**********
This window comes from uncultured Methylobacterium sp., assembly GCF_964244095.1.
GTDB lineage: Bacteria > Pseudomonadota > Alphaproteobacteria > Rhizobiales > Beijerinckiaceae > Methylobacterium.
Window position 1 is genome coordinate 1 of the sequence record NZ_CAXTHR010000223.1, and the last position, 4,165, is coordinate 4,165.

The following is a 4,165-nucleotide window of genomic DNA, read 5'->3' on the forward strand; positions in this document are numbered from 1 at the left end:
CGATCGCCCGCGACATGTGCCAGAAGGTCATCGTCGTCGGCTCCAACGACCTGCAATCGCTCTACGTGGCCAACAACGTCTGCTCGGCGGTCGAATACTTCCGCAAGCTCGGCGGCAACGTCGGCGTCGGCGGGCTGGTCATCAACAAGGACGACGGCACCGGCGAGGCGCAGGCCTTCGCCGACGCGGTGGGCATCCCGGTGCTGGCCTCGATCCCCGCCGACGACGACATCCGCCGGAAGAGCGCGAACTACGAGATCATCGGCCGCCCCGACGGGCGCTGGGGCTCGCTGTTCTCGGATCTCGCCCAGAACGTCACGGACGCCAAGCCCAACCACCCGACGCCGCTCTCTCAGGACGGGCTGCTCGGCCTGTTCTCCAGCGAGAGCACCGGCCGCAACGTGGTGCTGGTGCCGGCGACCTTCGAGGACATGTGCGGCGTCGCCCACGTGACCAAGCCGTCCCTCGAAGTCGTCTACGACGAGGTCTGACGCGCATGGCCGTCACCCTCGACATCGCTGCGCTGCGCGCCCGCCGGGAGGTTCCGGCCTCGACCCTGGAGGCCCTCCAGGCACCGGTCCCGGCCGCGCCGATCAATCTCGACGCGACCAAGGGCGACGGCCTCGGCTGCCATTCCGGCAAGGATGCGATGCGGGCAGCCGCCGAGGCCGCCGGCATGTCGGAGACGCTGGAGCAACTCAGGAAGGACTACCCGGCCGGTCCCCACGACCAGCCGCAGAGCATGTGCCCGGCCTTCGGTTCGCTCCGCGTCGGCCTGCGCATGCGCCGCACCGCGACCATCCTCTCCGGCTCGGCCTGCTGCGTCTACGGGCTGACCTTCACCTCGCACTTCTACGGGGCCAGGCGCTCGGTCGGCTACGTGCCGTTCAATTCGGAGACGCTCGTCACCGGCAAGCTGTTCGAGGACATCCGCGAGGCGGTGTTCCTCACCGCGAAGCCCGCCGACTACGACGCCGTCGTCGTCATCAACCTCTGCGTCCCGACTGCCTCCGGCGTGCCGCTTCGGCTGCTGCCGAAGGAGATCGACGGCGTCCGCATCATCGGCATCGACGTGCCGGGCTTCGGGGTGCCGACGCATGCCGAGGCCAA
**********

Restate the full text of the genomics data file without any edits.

This window comes from uncultured Methylobacterium sp., assembly GCF_964244095.1.
GTDB lineage: Bacteria > Pseudomonadota > Alphaproteobacteria > Rhizobiales > Beijerinckiaceae > Methylobacterium.
Window position 1 is genome coordinate 1 of the sequence record NZ_CAXTHR010000223.1, and the last position, 4,165, is coordinate 4,165.

The following is a 4,165-nucleotide window of genomic DNA, read 5'->3' on the forward strand; positions in this document are numbered from 1 at the left end:
CGATCGCCCGCGACATGTGCCAGAAGGTCATCGTCGTCGGCTCCAACGACCTGCAATCGCTCTACGTGGCCAACAACGTCTGCTCGGCGGTCGAATACTTCCGCAAGCTCGGCGGCAACGTCGGCGTCGGCGGGCTGGTCATCAACAAGGACGACGGCACCGGCGAGGCGCAGGCCTTCGCCGACGCGGTGGGCATCCCGGTGCTGGCCTCGATCCCCGCCGACGACGACATCCGCCGGAAGAGCGCGAACTACGAGATCATCGGCCGCCCCGACGGGCGCTGGGGCTCGCTGTTCTCGGATCTCGCCCAGAACGTCACGGACGCCAAGCCCAACCACCCGACGCCGCTCTCTCAGGACGGGCTGCTCGGCCTGTTCTCCAGCGAGAGCACCGGCCGCAACGTGGTGCTGGTGCCGGCGACCTTCGAGGACATGTGCGGCGTCGCCCACGTGACCAAGCCGTCCCTCGAAGTCGTCTACGACGAGGTCTGACGCGCATGGCCGTCACCCTCGACATCGCTGCGCTGCGCGCCCGCCGGGAGGTTCCGGCCTCGACCCTGGAGGCCCTCCAGGCACCGGTCCCGGCCGCGCCGATCAATCTCGACGCGACCAAGGGCGACGGCCTCGGCTGCCATTCCGGCAAGGATGCGATGCGGGCAGCCGCCGAGGCCGCCGGCATGTCGGAGACGCTGGAGCAACTCAGGAAGGACTACCCGGCCGGTCCCCACGACCAGCCGCAGAGCATGTGCCCGGCCTTCGGTTCGCTCCGCGTCGGCCTGCGCATGCGCCGCACCGCGACCATCCTCTCCGGCTCGGCCTGCTGCGTCTACGGGCTGACCTTCACCTCGCACTTCTACGGGGCCAGGCGCTCGGTCGGCTACGTGCCGTTCAATTCGGAGACGCTCGTCACCGGCAAGCTGTTCGAGGACATCCGCGAGGCGGTGTTCCTCACCGCGAAGCCCGCCGACTACGACGCCGTCGTCGTCATCAACCTCTGCGTCCCGACTGCCTCCGGCGTGCCGCTTCGGCTGCTGCCGAAGGAGATCGACGGCGTCCGCATCATCGGCATCGACGTGCCGGGCTTCGGGGTGCCGACGCATGCCGAGGCCAA